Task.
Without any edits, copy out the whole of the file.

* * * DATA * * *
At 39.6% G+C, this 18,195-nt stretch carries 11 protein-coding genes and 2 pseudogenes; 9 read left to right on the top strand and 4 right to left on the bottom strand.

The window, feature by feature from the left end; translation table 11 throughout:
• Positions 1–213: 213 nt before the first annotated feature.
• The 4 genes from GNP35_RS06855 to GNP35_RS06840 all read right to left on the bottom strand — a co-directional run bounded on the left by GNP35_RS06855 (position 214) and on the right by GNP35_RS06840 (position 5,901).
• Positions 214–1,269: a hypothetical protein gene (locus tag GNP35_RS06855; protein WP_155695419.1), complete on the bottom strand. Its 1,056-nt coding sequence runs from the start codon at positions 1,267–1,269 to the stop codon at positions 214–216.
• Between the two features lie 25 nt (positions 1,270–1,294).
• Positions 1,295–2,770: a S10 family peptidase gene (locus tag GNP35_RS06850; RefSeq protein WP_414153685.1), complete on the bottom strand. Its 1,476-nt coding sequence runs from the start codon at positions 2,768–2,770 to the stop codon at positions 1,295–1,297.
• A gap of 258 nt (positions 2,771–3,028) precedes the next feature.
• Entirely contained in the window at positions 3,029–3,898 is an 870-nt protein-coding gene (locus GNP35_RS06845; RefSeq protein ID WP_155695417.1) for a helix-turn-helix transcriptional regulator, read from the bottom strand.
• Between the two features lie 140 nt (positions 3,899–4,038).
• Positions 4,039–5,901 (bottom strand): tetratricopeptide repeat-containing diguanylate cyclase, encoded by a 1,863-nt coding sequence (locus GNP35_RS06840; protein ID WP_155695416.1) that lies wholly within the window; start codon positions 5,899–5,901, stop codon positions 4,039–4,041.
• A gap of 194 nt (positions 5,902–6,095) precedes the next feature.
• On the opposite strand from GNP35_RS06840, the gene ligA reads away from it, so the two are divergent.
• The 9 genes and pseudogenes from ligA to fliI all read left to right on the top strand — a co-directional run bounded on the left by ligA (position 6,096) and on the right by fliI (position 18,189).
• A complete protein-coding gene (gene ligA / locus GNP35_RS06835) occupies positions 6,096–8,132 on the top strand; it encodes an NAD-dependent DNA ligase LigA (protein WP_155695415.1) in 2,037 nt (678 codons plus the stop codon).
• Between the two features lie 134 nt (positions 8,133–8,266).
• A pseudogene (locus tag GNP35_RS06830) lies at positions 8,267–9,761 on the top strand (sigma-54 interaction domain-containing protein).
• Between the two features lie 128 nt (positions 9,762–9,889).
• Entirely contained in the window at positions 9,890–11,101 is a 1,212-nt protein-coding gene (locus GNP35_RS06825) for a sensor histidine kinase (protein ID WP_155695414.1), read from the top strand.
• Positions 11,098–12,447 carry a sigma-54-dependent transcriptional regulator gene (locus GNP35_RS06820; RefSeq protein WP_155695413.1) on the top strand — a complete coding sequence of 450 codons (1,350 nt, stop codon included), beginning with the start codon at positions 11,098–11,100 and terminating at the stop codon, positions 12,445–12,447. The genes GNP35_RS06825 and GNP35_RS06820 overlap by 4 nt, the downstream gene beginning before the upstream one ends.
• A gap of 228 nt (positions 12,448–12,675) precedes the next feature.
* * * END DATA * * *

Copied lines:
At 39.6% G+C, this 18,195-nt stretch carries 11 protein-coding genes and 2 pseudogenes; 9 read left to right on the top strand and 4 right to left on the bottom strand.

The window, feature by feature from the left end; translation table 11 throughout:
• Positions 1–213: 213 nt before the first annotated feature.
• The 4 genes from GNP35_RS06855 to GNP35_RS06840 all read right to left on the bottom strand — a co-directional run bounded on the left by GNP35_RS06855 (position 214) and on the right by GNP35_RS06840 (position 5,901).
• Positions 214–1,269: a hypothetical protein gene (locus tag GNP35_RS06855; protein WP_155695419.1), complete on the bottom strand. Its 1,056-nt coding sequence runs from the start codon at positions 1,267–1,269 to the stop codon at positions 214–216.
• Between the two features lie 25 nt (positions 1,270–1,294).
• Positions 1,295–2,770: a S10 family peptidase gene (locus tag GNP35_RS06850; RefSeq protein WP_414153685.1), complete on the bottom strand. Its 1,476-nt coding sequence runs from the start codon at positions 2,768–2,770 to the stop codon at positions 1,295–1,297.
• A gap of 258 nt (positions 2,771–3,028) precedes the next feature.
• Entirely contained in the window at positions 3,029–3,898 is an 870-nt protein-coding gene (locus GNP35_RS06845; RefSeq protein ID WP_155695417.1) for a helix-turn-helix transcriptional regulator, read from the bottom strand.
• Between the two features lie 140 nt (positions 3,899–4,038).
• Positions 4,039–5,901 (bottom strand): tetratricopeptide repeat-containing diguanylate cyclase, encoded by a 1,863-nt coding sequence (locus GNP35_RS06840; protein ID WP_155695416.1) that lies wholly within the window; start codon positions 5,899–5,901, stop codon positions 4,039–4,041.
• A gap of 194 nt (positions 5,902–6,095) precedes the next feature.
• On the opposite strand from GNP35_RS06840, the gene ligA reads away from it, so the two are divergent.
• The 9 genes and pseudogenes from ligA to fliI all read left to right on the top strand — a co-directional run bounded on the left by ligA (position 6,096) and on the right by fliI (position 18,189).
• A complete protein-coding gene (gene ligA / locus GNP35_RS06835) occupies positions 6,096–8,132 on the top strand; it encodes an NAD-dependent DNA ligase LigA (protein WP_155695415.1) in 2,037 nt (678 codons plus the stop codon).
• Between the two features lie 134 nt (positions 8,133–8,266).
• A pseudogene (locus tag GNP35_RS06830) lies at positions 8,267–9,761 on the top strand (sigma-54 interaction domain-containing protein).
• Between the two features lie 128 nt (positions 9,762–9,889).
• Entirely contained in the window at positions 9,890–11,101 is a 1,212-nt protein-coding gene (locus GNP35_RS06825) for a sensor histidine kinase (protein ID WP_155695414.1), read from the top strand.
• Positions 11,098–12,447 carry a sigma-54-dependent transcriptional regulator gene (locus GNP35_RS06820; RefSeq protein WP_155695413.1) on the top strand — a complete coding sequence of 450 codons (1,350 nt, stop codon included), beginning with the start codon at positions 11,098–11,100 and terminating at the stop codon, positions 12,445–12,447. The genes GNP35_RS06825 and GNP35_RS06820 overlap by 4 nt, the downstream gene beginning before the upstream one ends.
• A gap of 228 nt (positions 12,448–12,675) precedes the next feature.